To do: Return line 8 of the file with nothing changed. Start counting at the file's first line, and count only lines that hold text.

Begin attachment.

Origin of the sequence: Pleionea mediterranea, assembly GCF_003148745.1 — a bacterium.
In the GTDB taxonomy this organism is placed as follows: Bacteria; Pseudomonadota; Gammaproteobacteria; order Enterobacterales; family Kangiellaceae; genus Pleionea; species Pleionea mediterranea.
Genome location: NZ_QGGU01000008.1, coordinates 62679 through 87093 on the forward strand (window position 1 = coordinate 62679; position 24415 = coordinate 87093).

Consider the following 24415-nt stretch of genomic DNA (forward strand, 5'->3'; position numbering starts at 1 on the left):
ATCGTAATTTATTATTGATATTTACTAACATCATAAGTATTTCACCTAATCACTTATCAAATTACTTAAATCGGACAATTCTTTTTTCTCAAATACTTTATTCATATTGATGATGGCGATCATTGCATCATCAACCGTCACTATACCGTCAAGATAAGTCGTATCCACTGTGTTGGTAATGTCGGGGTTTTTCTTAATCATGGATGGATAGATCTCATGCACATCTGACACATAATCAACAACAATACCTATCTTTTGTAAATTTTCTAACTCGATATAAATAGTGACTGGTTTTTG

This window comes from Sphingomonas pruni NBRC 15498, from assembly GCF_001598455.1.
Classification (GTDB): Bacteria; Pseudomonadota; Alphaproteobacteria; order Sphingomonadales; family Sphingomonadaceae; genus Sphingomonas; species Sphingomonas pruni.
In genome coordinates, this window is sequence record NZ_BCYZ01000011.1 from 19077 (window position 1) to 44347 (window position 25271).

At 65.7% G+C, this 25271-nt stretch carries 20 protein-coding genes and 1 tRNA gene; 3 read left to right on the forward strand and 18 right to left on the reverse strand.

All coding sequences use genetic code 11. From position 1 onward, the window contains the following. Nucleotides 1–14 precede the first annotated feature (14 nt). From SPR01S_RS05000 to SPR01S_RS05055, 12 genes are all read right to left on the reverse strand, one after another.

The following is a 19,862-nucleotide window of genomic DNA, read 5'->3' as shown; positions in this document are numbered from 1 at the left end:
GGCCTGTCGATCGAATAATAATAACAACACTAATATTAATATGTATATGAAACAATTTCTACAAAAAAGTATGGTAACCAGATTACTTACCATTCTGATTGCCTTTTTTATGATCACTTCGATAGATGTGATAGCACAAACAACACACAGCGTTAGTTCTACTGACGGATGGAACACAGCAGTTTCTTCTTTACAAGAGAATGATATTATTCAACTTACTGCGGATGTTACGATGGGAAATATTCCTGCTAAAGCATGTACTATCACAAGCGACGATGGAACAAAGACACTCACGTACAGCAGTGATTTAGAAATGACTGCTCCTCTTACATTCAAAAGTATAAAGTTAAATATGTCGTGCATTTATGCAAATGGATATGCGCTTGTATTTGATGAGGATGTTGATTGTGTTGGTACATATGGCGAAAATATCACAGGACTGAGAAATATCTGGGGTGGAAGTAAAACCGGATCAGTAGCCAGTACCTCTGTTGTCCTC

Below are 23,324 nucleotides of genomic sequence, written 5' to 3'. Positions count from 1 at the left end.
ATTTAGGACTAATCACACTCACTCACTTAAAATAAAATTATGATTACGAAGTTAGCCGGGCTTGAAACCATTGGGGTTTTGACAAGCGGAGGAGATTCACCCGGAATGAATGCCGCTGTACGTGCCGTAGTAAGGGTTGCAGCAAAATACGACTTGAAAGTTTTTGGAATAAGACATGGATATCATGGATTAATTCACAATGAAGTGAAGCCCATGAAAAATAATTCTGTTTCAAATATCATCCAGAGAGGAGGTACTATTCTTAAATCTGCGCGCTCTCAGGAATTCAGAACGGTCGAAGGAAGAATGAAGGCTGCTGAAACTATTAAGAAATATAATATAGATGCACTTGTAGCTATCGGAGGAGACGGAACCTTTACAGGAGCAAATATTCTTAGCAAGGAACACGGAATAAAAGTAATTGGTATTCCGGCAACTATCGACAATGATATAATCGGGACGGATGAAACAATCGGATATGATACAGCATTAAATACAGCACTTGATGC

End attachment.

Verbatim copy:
In genome coordinates, this window is sequence record NZ_BCYZ01000011.1 from 19077 (window position 1) to 44347 (window position 25271).